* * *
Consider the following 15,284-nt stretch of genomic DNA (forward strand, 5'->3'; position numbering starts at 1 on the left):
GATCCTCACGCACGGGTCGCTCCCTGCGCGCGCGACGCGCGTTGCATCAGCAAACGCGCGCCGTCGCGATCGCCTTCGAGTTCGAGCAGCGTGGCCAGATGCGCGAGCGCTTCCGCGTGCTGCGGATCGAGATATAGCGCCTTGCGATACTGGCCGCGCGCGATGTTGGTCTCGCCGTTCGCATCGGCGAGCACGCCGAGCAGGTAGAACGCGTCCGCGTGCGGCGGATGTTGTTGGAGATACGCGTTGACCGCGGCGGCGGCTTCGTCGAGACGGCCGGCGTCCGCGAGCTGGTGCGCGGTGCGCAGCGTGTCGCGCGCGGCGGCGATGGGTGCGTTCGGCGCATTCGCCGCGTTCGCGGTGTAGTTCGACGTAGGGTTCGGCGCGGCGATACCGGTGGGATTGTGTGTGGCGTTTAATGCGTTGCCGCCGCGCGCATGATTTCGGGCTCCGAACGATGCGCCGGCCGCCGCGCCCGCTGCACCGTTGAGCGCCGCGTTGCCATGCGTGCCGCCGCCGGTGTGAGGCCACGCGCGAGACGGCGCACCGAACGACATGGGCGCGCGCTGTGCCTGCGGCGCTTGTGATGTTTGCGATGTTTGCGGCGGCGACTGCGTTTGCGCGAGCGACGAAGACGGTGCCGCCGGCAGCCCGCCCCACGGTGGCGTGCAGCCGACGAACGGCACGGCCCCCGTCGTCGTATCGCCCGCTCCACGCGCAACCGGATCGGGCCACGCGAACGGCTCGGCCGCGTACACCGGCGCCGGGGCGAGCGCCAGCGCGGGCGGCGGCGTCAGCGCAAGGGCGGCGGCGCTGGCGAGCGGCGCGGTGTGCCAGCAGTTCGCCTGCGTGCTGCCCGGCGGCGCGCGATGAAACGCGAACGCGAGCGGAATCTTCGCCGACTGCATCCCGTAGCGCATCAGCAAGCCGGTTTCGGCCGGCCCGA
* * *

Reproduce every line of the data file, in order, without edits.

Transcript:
Consider the following 15,284-nt stretch of genomic DNA (forward strand, 5'->3'; position numbering starts at 1 on the left):
GATCCTCACGCACGGGTCGCTCCCTGCGCGCGCGACGCGCGTTGCATCAGCAAACGCGCGCCGTCGCGATCGCCTTCGAGTTCGAGCAGCGTGGCCAGATGCGCGAGCGCTTCCGCGTGCTGCGGATCGAGATATAGCGCCTTGCGATACTGGCCGCGCGCGATGTTGGTCTCGCCGTTCGCATCGGCGAGCACGCCGAGCAGGTAGAACGCGTCCGCGTGCGGCGGATGTTGTTGGAGATACGCGTTGACCGCGGCGGCGGCTTCGTCGAGACGGCCGGCGTCCGCGAGCTGGTGCGCGGTGCGCAGCGTGTCGCGCGCGGCGGCGATGGGTGCGTTCGGCGCATTCGCCGCGTTCGCGGTGTAGTTCGACGTAGGGTTCGGCGCGGCGATACCGGTGGGATTGTGTGTGGCGTTTAATGCGTTGCCGCCGCGCGCATGATTTCGGGCTCCGAACGATGCGCCGGCCGCCGCGCCCGCTGCACCGTTGAGCGCCGCGTTGCCATGCGTGCCGCCGCCGGTGTGAGGCCACGCGCGAGACGGCGCACCGAACGACATGGGCGCGCGCTGTGCCTGCGGCGCTTGTGATGTTTGCGATGTTTGCGGCGGCGACTGCGTTTGCGCGAGCGACGAAGACGGTGCCGCCGGCAGCCCGCCCCACGGTGGCGTGCAGCCGACGAACGGCACGGCCCCCGTCGTCGTATCGCCCGCTCCACGCGCAACCGGATCGGGCCACGCGAACGGCTCGGCCGCGTACACCGGCGCCGGGGCGAGCGCCAGCGCGGGCGGCGGCGTCAGCGCAAGGGCGGCGGCGCTGGCGAGCGGCGCGGTGTGCCAGCAGTTCGCCTGCGTGCTGCCCGGCGGCGCGCGATGAAACGCGAACGCGAGCGGAATCTTCGCCGACTGCATCCCGTAGCGCATCAGCAAGCCGGTTTCGGCCGGCCCGA